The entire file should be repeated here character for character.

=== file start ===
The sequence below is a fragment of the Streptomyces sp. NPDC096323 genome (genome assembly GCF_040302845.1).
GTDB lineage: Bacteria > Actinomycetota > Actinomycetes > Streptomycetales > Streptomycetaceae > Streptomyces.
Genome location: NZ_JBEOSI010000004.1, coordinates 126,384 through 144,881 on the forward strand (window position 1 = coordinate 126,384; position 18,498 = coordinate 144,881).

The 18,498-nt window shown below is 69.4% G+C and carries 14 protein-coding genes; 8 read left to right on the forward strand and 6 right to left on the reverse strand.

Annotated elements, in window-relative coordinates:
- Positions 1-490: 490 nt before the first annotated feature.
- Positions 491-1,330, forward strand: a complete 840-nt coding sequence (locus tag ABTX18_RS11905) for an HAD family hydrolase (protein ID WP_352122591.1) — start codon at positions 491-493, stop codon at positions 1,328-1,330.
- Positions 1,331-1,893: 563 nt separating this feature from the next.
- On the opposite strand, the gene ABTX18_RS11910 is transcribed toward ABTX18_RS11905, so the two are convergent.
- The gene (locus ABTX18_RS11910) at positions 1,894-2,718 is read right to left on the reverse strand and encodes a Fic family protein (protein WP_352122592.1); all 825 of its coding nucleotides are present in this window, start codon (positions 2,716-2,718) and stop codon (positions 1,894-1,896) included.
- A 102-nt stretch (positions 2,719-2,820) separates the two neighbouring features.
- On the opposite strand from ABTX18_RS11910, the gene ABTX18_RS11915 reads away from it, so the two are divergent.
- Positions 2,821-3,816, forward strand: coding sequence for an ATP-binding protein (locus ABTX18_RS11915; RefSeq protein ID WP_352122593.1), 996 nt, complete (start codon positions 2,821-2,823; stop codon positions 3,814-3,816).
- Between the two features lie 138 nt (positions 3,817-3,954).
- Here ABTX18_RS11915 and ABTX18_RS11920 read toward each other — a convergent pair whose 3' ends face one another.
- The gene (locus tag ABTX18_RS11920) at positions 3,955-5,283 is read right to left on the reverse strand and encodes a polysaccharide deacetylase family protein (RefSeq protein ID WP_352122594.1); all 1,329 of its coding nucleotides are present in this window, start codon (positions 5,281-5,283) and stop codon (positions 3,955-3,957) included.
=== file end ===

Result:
The sequence below is a fragment of the Streptomyces sp. NPDC096323 genome (genome assembly GCF_040302845.1).
GTDB lineage: Bacteria > Actinomycetota > Actinomycetes > Streptomycetales > Streptomycetaceae > Streptomyces.
Genome location: NZ_JBEOSI010000004.1, coordinates 126,384 through 144,881 on the forward strand (window position 1 = coordinate 126,384; position 18,498 = coordinate 144,881).

The 18,498-nt window shown below is 69.4% G+C and carries 14 protein-coding genes; 8 read left to right on the forward strand and 6 right to left on the reverse strand.

Annotated elements, in window-relative coordinates:
- Positions 1-490: 490 nt before the first annotated feature.
- Positions 491-1,330, forward strand: a complete 840-nt coding sequence (locus tag ABTX18_RS11905) for an HAD family hydrolase (protein ID WP_352122591.1) — start codon at positions 491-493, stop codon at positions 1,328-1,330.
- Positions 1,331-1,893: 563 nt separating this feature from the next.
- On the opposite strand, the gene ABTX18_RS11910 is transcribed toward ABTX18_RS11905, so the two are convergent.
- The gene (locus ABTX18_RS11910) at positions 1,894-2,718 is read right to left on the reverse strand and encodes a Fic family protein (protein WP_352122592.1); all 825 of its coding nucleotides are present in this window, start codon (positions 2,716-2,718) and stop codon (positions 1,894-1,896) included.
- A 102-nt stretch (positions 2,719-2,820) separates the two neighbouring features.
- On the opposite strand from ABTX18_RS11910, the gene ABTX18_RS11915 reads away from it, so the two are divergent.
- Positions 2,821-3,816, forward strand: coding sequence for an ATP-binding protein (locus ABTX18_RS11915; RefSeq protein ID WP_352122593.1), 996 nt, complete (start codon positions 2,821-2,823; stop codon positions 3,814-3,816).
- Between the two features lie 138 nt (positions 3,817-3,954).
- Here ABTX18_RS11915 and ABTX18_RS11920 read toward each other — a convergent pair whose 3' ends face one another.
- The gene (locus tag ABTX18_RS11920) at positions 3,955-5,283 is read right to left on the reverse strand and encodes a polysaccharide deacetylase family protein (RefSeq protein ID WP_352122594.1); all 1,329 of its coding nucleotides are present in this window, start codon (positions 5,281-5,283) and stop codon (positions 3,955-3,957) included.